Chapter 1. Overview

This chapter begins with a quick overview of the features of the Windows 2000 operating system in each of its four flavors: Professional, Server, Advanced Server, and Datacenter Server. It finishes with my personal offerings of kudos and gripes over how Windows 2000 has been implemented.

Windows 2000 Flavors

Quarks come in six flavors (Up, Down, Strange, Charmed, Top, and Bottom), but so far, Windows 2000 only comes in four. Let’s look at the features of these different flavors, starting with the lightweight Professional (which corresponds to the Up and has a mass of only .005 GeV/c2) and moving upwards to the heavyweight Datacenter Server (not yet detected, but estimated to have a mass comparable to the Top quark, or about 180 GeV/c2).

Windows 2000 Professional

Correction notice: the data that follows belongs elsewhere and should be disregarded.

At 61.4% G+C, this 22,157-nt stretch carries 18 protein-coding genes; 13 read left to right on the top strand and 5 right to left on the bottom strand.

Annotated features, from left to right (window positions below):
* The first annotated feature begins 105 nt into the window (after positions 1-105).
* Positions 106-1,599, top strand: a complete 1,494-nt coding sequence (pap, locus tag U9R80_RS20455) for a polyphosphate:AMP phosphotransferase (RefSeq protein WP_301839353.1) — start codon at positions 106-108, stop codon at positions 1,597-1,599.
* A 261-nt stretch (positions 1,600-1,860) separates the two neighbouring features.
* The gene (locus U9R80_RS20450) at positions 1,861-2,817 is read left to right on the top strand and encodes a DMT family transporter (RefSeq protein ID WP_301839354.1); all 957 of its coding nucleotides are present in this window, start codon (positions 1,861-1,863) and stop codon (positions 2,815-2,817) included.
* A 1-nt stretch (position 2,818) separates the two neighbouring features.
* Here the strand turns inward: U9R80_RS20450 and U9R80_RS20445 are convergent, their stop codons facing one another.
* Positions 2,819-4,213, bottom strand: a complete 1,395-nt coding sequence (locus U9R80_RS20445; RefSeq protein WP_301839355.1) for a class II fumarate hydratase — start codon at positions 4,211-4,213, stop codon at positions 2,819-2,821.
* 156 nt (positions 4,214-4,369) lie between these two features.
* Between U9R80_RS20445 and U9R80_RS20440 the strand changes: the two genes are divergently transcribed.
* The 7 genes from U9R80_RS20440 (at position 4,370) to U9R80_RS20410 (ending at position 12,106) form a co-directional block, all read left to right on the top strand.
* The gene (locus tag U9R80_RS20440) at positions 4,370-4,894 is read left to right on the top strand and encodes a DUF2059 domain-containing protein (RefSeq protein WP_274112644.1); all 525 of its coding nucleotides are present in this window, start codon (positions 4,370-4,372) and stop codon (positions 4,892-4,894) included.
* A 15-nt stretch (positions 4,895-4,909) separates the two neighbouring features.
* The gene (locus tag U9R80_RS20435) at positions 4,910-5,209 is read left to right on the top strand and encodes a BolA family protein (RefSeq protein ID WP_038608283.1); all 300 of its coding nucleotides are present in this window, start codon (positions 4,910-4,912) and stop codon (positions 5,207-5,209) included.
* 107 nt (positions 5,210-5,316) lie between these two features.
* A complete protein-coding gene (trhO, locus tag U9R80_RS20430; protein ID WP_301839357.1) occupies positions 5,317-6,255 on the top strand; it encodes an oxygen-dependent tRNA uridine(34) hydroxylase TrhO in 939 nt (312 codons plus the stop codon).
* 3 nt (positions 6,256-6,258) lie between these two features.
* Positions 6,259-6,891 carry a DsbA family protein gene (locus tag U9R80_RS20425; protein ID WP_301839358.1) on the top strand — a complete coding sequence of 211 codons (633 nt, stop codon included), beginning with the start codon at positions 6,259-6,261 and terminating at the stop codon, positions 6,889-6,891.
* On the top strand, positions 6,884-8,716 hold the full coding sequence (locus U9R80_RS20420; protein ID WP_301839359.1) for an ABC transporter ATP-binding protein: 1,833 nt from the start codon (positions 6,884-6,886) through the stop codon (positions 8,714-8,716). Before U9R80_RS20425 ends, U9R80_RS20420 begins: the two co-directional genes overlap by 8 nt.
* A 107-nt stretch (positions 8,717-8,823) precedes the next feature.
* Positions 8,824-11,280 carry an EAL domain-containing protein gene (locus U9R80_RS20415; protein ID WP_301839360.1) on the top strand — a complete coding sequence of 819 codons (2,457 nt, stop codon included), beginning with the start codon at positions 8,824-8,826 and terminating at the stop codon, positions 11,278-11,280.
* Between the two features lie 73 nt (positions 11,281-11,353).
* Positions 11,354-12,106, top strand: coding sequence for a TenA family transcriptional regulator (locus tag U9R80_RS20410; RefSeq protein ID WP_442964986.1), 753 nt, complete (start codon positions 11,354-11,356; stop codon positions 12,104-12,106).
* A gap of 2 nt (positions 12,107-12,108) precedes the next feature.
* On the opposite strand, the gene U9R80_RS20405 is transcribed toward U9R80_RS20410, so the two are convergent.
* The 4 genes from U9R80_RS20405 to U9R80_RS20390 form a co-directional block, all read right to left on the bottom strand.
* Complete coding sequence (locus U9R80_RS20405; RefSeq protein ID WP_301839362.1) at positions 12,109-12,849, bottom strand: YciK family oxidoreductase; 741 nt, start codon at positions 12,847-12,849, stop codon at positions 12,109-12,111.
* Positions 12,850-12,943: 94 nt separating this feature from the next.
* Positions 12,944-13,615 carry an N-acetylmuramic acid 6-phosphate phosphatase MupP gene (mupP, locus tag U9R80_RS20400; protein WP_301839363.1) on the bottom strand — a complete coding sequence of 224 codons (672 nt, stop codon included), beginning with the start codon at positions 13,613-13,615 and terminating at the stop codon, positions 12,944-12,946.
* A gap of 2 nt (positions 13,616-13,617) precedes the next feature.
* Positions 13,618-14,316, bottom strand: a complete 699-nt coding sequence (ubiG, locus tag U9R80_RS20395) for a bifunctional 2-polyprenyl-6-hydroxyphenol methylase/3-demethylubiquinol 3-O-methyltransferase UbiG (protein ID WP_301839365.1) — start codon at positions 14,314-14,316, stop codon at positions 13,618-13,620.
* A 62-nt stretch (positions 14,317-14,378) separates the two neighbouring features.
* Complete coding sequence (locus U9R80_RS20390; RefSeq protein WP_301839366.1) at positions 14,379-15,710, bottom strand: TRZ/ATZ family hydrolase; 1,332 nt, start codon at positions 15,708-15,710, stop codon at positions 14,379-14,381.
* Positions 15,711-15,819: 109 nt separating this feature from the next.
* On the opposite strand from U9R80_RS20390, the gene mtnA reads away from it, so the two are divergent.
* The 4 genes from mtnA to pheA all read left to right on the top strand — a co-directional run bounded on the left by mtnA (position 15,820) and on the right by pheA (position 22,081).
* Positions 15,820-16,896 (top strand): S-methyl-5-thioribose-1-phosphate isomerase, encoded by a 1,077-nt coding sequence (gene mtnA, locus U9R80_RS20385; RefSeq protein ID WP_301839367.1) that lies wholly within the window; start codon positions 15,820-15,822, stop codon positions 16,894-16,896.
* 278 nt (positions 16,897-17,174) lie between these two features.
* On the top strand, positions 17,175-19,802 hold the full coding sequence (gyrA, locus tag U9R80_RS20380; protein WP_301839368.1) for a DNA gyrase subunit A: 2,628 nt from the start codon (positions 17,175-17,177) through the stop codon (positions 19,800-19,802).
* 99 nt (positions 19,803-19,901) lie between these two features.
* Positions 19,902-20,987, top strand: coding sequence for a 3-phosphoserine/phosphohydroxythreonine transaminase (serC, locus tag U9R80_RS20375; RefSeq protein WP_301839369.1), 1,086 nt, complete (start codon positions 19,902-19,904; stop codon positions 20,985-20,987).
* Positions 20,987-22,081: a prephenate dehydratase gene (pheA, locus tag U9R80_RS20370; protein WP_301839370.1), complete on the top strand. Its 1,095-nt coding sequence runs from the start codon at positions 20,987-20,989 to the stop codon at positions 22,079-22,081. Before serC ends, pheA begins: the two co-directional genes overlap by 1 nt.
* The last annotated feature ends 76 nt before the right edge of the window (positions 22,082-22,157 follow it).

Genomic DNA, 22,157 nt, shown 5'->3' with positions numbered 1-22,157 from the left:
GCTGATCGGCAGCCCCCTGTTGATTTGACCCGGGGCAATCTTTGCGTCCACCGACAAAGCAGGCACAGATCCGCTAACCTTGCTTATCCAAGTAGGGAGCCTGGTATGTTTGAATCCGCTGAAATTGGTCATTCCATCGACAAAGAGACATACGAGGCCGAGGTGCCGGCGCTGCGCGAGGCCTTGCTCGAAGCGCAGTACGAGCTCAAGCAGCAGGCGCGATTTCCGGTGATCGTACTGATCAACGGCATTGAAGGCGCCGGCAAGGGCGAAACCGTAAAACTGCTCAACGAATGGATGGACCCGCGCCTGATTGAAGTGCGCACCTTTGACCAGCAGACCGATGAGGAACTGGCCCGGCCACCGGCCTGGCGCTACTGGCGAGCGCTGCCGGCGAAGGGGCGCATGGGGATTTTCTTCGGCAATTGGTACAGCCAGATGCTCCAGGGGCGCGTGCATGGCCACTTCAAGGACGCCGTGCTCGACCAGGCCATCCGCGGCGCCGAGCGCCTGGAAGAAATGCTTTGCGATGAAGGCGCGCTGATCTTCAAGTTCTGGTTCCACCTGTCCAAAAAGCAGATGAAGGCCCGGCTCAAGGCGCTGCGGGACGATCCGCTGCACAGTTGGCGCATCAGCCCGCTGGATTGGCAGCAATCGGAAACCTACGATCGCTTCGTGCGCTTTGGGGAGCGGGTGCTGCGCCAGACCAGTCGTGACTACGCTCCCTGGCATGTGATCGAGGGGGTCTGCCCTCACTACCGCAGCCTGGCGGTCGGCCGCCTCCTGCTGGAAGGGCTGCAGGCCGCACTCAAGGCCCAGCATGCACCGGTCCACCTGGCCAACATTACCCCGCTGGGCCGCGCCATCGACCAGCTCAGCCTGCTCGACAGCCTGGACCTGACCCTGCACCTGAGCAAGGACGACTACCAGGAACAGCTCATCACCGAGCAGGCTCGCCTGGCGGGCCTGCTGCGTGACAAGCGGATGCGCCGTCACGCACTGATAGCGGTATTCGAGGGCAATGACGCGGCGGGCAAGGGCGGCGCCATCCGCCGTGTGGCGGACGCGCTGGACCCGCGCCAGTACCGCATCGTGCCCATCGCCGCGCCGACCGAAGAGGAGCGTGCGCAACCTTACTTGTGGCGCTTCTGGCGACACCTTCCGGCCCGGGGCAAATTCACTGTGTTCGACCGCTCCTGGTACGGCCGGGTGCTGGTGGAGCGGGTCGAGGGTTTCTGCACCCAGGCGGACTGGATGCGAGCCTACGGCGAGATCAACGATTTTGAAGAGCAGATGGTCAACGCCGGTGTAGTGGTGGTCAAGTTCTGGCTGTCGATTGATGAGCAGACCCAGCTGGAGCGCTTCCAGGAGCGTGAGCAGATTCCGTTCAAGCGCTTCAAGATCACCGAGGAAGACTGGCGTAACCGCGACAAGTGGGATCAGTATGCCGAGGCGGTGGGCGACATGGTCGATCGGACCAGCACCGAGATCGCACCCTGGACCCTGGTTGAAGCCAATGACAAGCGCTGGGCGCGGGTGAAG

Designed to replace the earlier Windows NT Workstation 4.0 and Windows 95/98 platforms on corporate desktop computers, Windows 2000 Professional is pretty much a blend of the best features of these two earlier operating systems. Professional takes the security and stability of Windows NT and combines it with the Advanced Configuration and Power Interface (ACPI) power management and Plug and Play hardware support of Windows 95/98 to provide administrators with real reasons for tossing out their last remaining souped-up 486s and buying all new Pentium IIIs. You can use the following features to justify the purchase to your boss:

Enhanced installation methods